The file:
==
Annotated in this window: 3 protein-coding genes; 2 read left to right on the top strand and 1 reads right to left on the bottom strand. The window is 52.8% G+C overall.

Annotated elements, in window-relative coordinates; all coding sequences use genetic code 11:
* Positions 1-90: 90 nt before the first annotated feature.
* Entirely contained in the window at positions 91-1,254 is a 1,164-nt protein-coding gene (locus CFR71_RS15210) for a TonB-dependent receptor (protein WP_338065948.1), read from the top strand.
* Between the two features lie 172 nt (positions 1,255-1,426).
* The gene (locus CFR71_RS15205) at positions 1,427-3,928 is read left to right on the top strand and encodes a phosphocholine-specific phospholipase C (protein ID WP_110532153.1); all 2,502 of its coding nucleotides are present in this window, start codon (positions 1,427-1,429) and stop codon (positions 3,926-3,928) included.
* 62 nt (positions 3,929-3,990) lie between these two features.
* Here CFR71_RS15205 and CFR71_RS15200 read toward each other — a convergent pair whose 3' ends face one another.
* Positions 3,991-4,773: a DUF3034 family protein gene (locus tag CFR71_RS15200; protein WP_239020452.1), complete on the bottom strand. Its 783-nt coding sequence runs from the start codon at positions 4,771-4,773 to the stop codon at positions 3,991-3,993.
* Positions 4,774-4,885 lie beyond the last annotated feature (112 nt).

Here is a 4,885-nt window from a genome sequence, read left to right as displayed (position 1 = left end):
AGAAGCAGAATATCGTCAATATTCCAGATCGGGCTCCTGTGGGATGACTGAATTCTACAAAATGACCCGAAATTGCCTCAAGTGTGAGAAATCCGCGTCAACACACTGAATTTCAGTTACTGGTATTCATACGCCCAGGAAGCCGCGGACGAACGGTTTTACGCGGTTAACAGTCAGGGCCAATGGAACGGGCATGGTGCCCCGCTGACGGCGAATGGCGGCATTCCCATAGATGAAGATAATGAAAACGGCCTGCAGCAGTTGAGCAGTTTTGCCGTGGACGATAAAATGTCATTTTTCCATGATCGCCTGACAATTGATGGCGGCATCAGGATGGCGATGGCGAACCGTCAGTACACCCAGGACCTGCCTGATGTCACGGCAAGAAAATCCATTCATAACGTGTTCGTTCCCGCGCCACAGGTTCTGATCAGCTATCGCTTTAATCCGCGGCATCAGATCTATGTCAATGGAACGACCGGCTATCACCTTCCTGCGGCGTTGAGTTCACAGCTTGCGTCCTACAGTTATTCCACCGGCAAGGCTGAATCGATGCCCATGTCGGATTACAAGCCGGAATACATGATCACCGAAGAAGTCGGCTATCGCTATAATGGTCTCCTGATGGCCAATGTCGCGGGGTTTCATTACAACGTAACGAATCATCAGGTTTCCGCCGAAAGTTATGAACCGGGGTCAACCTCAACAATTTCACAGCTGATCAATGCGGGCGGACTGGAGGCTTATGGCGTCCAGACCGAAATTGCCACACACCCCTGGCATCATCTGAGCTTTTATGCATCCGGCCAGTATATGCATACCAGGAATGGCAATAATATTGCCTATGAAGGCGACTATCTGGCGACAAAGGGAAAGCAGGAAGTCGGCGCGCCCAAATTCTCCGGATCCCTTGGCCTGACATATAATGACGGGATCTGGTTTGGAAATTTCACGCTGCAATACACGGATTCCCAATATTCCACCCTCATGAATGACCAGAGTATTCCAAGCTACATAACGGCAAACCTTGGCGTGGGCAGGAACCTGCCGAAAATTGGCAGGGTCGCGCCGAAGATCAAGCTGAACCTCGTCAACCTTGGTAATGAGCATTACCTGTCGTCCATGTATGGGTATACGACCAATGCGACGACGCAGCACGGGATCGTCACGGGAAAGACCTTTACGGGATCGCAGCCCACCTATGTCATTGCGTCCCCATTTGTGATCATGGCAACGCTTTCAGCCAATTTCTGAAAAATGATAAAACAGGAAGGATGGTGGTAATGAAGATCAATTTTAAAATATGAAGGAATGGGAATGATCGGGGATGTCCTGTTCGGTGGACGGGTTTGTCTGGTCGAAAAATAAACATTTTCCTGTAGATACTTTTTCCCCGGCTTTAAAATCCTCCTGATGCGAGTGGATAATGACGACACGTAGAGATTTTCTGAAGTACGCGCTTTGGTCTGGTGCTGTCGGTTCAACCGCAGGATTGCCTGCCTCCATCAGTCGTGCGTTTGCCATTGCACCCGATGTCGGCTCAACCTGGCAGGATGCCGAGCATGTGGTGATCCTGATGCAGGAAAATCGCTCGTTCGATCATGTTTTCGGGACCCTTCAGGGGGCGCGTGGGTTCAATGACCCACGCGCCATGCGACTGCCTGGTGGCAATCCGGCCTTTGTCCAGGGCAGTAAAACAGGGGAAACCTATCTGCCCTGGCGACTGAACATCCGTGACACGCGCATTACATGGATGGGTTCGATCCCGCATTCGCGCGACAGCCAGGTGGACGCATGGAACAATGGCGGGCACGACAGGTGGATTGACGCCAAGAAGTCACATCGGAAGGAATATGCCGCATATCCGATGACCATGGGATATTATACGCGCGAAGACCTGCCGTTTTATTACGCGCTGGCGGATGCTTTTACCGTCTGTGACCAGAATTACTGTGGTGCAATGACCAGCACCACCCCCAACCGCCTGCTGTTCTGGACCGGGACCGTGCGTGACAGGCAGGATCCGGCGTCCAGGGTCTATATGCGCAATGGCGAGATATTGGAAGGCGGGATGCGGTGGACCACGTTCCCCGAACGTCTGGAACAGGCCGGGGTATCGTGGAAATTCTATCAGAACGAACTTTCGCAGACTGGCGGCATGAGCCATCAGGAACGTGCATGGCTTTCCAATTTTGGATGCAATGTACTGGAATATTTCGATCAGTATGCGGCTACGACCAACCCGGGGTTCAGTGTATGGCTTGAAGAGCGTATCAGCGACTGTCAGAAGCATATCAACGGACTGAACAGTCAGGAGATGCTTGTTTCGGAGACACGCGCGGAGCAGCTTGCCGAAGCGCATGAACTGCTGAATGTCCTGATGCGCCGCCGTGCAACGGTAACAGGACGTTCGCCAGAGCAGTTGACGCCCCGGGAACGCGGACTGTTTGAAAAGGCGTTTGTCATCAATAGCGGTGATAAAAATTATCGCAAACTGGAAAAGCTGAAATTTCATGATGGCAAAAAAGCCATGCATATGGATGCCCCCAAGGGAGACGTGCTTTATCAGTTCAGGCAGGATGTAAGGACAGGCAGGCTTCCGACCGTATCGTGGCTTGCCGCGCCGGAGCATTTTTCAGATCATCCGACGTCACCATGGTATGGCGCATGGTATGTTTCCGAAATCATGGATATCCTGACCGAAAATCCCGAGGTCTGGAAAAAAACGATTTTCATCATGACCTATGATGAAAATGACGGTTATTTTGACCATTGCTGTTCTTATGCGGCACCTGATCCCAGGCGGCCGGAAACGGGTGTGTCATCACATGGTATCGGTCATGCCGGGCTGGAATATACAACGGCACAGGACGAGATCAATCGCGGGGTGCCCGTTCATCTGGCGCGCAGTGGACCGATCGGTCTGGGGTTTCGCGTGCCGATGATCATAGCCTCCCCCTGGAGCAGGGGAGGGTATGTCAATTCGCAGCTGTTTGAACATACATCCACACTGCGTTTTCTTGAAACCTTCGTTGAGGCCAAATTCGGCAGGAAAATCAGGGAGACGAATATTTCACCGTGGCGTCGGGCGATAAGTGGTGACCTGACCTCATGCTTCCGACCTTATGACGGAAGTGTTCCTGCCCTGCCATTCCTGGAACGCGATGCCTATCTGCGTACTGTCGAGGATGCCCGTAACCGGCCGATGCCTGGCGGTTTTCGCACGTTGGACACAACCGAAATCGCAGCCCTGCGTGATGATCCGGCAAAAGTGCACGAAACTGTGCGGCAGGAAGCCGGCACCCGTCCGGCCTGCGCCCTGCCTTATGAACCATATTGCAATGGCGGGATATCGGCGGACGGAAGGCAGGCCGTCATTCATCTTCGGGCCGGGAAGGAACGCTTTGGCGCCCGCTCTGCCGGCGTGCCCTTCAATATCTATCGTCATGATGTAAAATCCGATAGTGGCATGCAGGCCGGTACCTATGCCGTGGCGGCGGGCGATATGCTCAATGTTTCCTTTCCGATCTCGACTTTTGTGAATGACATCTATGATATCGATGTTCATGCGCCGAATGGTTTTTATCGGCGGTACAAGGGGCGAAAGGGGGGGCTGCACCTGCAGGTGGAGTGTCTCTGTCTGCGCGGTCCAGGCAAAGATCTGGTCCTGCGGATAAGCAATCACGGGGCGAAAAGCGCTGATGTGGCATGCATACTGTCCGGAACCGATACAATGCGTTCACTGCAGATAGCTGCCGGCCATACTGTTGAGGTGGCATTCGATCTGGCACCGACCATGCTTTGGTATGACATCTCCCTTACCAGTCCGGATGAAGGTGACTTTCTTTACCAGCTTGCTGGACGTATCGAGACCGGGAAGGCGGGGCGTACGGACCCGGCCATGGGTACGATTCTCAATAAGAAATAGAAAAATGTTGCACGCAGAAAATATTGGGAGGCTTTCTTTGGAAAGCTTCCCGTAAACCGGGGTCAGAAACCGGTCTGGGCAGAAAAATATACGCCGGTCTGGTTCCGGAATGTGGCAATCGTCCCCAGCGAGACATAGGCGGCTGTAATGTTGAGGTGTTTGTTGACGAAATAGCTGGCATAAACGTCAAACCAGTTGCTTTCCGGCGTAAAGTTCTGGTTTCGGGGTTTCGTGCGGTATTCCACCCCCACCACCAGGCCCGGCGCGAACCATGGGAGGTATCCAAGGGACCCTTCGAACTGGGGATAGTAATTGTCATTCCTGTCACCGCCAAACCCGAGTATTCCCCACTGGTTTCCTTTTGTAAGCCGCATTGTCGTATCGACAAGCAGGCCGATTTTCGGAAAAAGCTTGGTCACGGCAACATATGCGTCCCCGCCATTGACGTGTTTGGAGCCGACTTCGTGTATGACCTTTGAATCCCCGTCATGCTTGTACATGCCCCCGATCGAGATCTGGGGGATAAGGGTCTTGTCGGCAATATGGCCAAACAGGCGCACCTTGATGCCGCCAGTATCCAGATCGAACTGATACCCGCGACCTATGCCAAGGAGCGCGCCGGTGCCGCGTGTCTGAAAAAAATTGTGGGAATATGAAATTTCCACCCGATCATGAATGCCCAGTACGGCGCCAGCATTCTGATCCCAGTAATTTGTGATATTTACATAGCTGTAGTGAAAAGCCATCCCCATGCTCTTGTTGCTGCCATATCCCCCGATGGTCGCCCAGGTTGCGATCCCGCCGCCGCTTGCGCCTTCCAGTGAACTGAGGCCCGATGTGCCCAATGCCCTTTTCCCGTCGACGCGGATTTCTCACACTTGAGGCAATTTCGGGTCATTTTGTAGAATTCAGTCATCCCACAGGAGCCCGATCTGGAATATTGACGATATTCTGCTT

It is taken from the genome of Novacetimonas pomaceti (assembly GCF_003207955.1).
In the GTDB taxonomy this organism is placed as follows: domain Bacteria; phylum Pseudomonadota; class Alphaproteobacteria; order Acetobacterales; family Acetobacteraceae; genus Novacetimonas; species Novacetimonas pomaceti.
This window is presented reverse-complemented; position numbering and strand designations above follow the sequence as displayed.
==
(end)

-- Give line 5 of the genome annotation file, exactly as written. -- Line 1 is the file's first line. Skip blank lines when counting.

* Between the two features lie 172 nt (positions 1,255-1,426).